by Crispin Black
Twenty two years in the army and two and a half years in the Cabinet Office has given me a long track record in various aspects of crisis response and management.
Black sat in on emergency meetings at 10 Downing Street
Indeed, the last time I had sat across a table from Michael Portillo who also took part in this programme was at a late night meeting trying to grapple with a real life military crisis in the Balkans in the mid 1990s.
He was the secretary of state and I was a staff officer running the aptly named Yugoslav Crisis Cell.
Michael Portillo and the other members of the panel including very senior former policemen and emergency service officials had impressive credentials.
But we were all a little nervous as we gathered in a studio on the South Bank to make the programme.
Given the times we live in, we knew that the most likely and most difficult scenario facing us would be a complex Islamist terrorist attack on London.
And so it was as events unfolded. The emergency began with three separate suicide bombs on the tube in central London and climaxed with the suicide detonation of a chlorine tanker in the City of London.
In many ways the programme was extremely realistic. We were under time pressure - the simulated news bulletins which were the main driver for our activity came thick and fast and the news got worse as the afternoon wore on.
But there were two big differences from dealing with a crisis in the real world. First of all we did not have the satisfaction of actually having all the official levers of response at our finger tips.
For instance we agonised for some time about whether we could get hold of military helicopters to evacuate casualties. In reality this would be simple.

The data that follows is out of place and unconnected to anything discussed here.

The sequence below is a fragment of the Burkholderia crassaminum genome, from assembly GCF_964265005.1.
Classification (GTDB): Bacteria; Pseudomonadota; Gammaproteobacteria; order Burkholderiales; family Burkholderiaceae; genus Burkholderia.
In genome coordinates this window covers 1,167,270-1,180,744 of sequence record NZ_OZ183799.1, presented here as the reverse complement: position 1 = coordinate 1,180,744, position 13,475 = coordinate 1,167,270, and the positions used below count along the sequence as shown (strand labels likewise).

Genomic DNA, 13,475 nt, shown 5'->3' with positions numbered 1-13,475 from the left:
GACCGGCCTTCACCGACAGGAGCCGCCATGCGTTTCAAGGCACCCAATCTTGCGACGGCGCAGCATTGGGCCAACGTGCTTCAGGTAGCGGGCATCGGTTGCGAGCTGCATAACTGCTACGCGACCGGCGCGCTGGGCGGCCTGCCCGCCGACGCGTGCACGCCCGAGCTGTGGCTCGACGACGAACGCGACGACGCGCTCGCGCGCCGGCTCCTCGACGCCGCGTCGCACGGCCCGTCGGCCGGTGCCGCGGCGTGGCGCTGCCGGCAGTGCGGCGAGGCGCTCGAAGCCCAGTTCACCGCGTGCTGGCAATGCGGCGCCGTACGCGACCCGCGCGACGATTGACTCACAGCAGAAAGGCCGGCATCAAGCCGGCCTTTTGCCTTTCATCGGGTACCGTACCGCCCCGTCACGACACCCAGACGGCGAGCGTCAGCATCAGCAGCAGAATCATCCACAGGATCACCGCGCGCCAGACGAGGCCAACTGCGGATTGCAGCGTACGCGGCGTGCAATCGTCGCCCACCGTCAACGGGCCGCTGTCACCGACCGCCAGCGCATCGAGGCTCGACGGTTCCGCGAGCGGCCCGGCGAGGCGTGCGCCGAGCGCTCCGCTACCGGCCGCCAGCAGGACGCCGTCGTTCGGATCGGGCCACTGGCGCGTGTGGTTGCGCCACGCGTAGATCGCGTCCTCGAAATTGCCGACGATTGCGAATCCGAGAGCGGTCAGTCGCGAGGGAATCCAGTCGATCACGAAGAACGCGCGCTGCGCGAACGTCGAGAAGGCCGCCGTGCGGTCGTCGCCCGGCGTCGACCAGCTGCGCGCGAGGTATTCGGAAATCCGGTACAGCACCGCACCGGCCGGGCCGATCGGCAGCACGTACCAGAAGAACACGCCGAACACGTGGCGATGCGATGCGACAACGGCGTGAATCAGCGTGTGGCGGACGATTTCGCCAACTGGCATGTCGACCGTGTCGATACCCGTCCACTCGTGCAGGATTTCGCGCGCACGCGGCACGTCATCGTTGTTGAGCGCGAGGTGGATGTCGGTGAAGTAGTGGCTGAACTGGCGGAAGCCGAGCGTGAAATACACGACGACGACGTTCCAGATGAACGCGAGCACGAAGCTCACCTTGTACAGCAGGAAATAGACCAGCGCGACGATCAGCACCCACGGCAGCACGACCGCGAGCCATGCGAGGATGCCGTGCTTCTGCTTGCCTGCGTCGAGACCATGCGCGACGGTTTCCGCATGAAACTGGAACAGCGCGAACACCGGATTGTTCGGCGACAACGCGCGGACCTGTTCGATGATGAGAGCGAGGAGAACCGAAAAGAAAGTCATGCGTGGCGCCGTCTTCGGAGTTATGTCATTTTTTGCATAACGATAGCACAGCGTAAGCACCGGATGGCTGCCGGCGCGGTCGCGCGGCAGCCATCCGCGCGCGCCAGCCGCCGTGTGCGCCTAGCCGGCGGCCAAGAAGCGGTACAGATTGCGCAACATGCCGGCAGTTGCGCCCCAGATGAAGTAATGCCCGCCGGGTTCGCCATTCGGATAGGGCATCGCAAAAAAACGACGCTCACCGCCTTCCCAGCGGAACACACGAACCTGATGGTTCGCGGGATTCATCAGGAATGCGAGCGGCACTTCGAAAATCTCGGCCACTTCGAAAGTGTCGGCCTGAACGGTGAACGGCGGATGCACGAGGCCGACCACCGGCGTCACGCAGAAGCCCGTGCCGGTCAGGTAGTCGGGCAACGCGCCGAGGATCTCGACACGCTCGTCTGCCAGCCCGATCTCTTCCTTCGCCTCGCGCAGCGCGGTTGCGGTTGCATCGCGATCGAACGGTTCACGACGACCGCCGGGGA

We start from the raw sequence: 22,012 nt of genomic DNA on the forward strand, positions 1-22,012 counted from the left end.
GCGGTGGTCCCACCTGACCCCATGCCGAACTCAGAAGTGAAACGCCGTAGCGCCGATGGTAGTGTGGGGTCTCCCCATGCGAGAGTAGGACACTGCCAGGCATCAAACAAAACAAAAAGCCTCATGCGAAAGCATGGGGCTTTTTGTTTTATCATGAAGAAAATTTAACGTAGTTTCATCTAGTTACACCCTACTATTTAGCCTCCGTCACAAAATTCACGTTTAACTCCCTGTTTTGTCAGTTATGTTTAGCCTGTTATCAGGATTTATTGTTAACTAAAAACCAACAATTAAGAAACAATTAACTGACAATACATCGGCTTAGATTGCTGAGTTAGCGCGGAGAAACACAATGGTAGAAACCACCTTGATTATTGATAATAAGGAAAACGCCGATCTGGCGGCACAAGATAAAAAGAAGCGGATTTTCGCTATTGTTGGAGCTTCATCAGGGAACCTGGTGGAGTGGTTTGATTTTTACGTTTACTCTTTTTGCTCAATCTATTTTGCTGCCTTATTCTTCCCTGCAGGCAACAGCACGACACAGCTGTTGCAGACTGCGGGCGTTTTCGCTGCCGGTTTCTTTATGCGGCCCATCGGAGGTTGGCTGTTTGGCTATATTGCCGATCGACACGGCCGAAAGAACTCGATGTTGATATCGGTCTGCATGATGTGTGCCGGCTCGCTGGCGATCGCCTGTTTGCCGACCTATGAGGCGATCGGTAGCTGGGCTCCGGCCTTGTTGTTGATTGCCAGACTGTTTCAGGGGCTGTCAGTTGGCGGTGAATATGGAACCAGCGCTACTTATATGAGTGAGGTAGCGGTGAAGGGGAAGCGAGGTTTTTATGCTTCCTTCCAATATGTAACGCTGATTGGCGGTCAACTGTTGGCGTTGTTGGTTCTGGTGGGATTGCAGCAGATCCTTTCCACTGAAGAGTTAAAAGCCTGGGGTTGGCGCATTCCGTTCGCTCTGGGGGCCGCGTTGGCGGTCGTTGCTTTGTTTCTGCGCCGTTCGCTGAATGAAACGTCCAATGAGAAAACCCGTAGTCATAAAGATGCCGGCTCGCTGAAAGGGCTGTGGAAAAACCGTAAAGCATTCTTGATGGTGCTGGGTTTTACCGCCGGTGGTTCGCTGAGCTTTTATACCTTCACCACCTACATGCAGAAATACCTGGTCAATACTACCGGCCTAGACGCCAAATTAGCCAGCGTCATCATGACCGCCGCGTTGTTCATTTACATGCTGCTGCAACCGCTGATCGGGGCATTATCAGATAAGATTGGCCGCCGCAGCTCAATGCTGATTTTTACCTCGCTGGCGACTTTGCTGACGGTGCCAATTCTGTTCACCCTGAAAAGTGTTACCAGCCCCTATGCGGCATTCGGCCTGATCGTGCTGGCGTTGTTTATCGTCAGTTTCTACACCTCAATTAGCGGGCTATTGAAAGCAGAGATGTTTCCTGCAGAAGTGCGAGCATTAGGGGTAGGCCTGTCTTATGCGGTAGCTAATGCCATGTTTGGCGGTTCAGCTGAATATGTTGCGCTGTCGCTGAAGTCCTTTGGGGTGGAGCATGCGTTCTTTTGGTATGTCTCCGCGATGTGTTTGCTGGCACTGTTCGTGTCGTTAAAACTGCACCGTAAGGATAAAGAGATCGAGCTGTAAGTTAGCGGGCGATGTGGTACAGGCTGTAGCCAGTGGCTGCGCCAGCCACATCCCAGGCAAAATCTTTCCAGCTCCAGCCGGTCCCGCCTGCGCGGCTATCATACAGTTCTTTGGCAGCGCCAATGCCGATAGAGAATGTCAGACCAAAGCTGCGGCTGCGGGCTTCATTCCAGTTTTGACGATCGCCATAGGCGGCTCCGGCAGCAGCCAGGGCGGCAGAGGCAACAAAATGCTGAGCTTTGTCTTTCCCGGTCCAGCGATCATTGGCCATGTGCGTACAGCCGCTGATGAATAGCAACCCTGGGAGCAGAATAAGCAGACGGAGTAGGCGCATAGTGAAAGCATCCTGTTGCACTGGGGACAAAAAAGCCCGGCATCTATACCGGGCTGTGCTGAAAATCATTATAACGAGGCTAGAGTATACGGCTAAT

In the face of a massive attack of this sort the government's central crisis response machinery, COBRA would go into immediate session in an underground room beneath Whitehall, most probably chaired by the prime minister himself, as it was on 12 September 2001.
If that meeting was anything to go by - I was there but sitting in the cheap seats at the back - decisions will be taken calmly and with despatch.
Because it was the prime minister making the decisions the process was remarkably simple and re-assuring.
In the scenario in this programme, should helicopters be required, the prime minister would simply ask the senior military officer in COBRA to get as many as possible as soon as possible to Hyde Park or wherever the designated landing spot was.
This may be improvisation but improvisation is bound to be part of any crisis reaction plan.
Second, the scenario we played out assumed that we received little or no warning of what was to come.
This may prove to be the case in the real world but we would have to be very unlucky for that to happen.
Even if the available intelligence was patchy it might be enough for the police to increase security on the underground - which might deter even suicide attacks.
In the case of a chlorine tanker hijacked, driven into the City of London and then detonated - my guess is that it would be intercepted and destroyed, if necessary, long before it threatened the financial heart of the country.
But still, I was struck by the lack of preparedness in some areas. I found it disturbing to hear that so long after 9/11 the Fire Service are still waiting for new search and rescue equipment.
It is astonishing that emergency service radios are ineffective underground and almost beyond belief that London Underground staff have yet to receive training to deal with terror attacks.
Overall, I found it a fascinating and demanding exercise. I hope it provokes discussion.
The scenario could hardly be called "alarmist" - the type of attacks we reacted to are well within the operational capability of al-Qaeda type terrorists and there do still appear to be gaps in our emergency response system.
Nevertheless, all should not be doom and gloom - there is a good chance in my view that we can so order our security affairs to make such an attack very difficult to carry out.
In any case as we used to say in the military "train hard, fight easy".
Panorama: London under attack will be broadcast on BBC One on Sunday, 16 May 2004 at 22:15 GMT